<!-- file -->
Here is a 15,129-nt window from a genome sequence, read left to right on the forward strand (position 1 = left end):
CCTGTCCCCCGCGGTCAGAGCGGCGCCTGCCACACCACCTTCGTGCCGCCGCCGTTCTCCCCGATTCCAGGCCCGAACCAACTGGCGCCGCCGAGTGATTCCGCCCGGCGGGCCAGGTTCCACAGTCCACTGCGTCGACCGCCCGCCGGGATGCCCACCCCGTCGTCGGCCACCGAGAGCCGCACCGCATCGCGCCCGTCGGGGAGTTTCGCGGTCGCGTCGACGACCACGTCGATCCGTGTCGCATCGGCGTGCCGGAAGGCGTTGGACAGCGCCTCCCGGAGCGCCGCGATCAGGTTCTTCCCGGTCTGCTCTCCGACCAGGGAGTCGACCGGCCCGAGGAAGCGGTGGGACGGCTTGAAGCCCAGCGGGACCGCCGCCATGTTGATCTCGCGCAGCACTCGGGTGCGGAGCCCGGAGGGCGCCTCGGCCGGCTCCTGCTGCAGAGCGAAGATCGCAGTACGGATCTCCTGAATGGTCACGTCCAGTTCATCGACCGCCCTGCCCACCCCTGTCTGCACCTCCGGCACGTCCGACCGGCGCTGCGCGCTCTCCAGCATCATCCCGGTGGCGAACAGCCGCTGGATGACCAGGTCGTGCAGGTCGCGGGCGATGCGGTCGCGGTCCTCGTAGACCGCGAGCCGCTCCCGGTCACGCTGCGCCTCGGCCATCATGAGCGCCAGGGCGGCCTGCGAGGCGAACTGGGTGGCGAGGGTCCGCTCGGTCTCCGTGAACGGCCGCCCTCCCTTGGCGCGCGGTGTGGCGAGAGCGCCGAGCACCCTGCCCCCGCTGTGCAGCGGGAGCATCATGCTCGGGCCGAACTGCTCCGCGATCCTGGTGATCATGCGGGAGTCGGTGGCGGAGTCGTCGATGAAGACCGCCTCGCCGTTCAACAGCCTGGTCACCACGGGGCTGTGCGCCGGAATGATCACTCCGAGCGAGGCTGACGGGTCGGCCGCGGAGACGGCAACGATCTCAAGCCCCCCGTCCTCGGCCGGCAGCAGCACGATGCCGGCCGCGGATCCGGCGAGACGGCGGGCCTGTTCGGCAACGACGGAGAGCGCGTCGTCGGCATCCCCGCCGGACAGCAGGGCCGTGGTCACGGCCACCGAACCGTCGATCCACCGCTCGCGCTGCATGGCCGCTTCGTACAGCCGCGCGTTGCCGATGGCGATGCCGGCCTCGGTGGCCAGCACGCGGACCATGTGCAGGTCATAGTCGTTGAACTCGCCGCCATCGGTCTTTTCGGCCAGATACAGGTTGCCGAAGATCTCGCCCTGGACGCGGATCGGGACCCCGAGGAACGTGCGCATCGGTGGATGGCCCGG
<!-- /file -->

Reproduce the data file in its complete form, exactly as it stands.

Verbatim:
Here is a 15,129-nt window from a genome sequence, read left to right on the forward strand (position 1 = left end):
CCTGTCCCCCGCGGTCAGAGCGGCGCCTGCCACACCACCTTCGTGCCGCCGCCGTTCTCCCCGATTCCAGGCCCGAACCAACTGGCGCCGCCGAGTGATTCCGCCCGGCGGGCCAGGTTCCACAGTCCACTGCGTCGACCGCCCGCCGGGATGCCCACCCCGTCGTCGGCCACCGAGAGCCGCACCGCATCGCGCCCGTCGGGGAGTTTCGCGGTCGCGTCGACGACCACGTCGATCCGTGTCGCATCGGCGTGCCGGAAGGCGTTGGACAGCGCCTCCCGGAGCGCCGCGATCAGGTTCTTCCCGGTCTGCTCTCCGACCAGGGAGTCGACCGGCCCGAGGAAGCGGTGGGACGGCTTGAAGCCCAGCGGGACCGCCGCCATGTTGATCTCGCGCAGCACTCGGGTGCGGAGCCCGGAGGGCGCCTCGGCCGGCTCCTGCTGCAGAGCGAAGATCGCAGTACGGATCTCCTGAATGGTCACGTCCAGTTCATCGACCGCCCTGCCCACCCCTGTCTGCACCTCCGGCACGTCCGACCGGCGCTGCGCGCTCTCCAGCATCATCCCGGTGGCGAACAGCCGCTGGATGACCAGGTCGTGCAGGTCGCGGGCGATGCGGTCGCGGTCCTCGTAGACCGCGAGCCGCTCCCGGTCACGCTGCGCCTCGGCCATCATGAGCGCCAGGGCGGCCTGCGAGGCGAACTGGGTGGCGAGGGTCCGCTCGGTCTCCGTGAACGGCCGCCCTCCCTTGGCGCGCGGTGTGGCGAGAGCGCCGAGCACCCTGCCCCCGCTGTGCAGCGGGAGCATCATGCTCGGGCCGAACTGCTCCGCGATCCTGGTGATCATGCGGGAGTCGGTGGCGGAGTCGTCGATGAAGACCGCCTCGCCGTTCAACAGCCTGGTCACCACGGGGCTGTGCGCCGGAATGATCACTCCGAGCGAGGCTGACGGGTCGGCCGCGGAGACGGCAACGATCTCAAGCCCCCCGTCCTCGGCCGGCAGCAGCACGATGCCGGCCGCGGATCCGGCGAGACGGCGGGCCTGTTCGGCAACGACGGAGAGCGCGTCGTCGGCATCCCCGCCGGACAGCAGGGCCGTGGTCACGGCCACCGAACCGTCGATCCACCGCTCGCGCTGCATGGCCGCTTCGTACAGCCGCGCGTTGCCGATGGCGATGCCGGCCTCGGTGGCCAGCACGCGGACCATGTGCAGGTCATAGTCGTTGAACTCGCCGCCATCGGTCTTTTCGGCCAGATACAGGTTGCCGAAGATCTCGCCCTGGACGCGGATCGGGACCCCGAGGAACGTGCGCATCGGTGGATGGCCCGG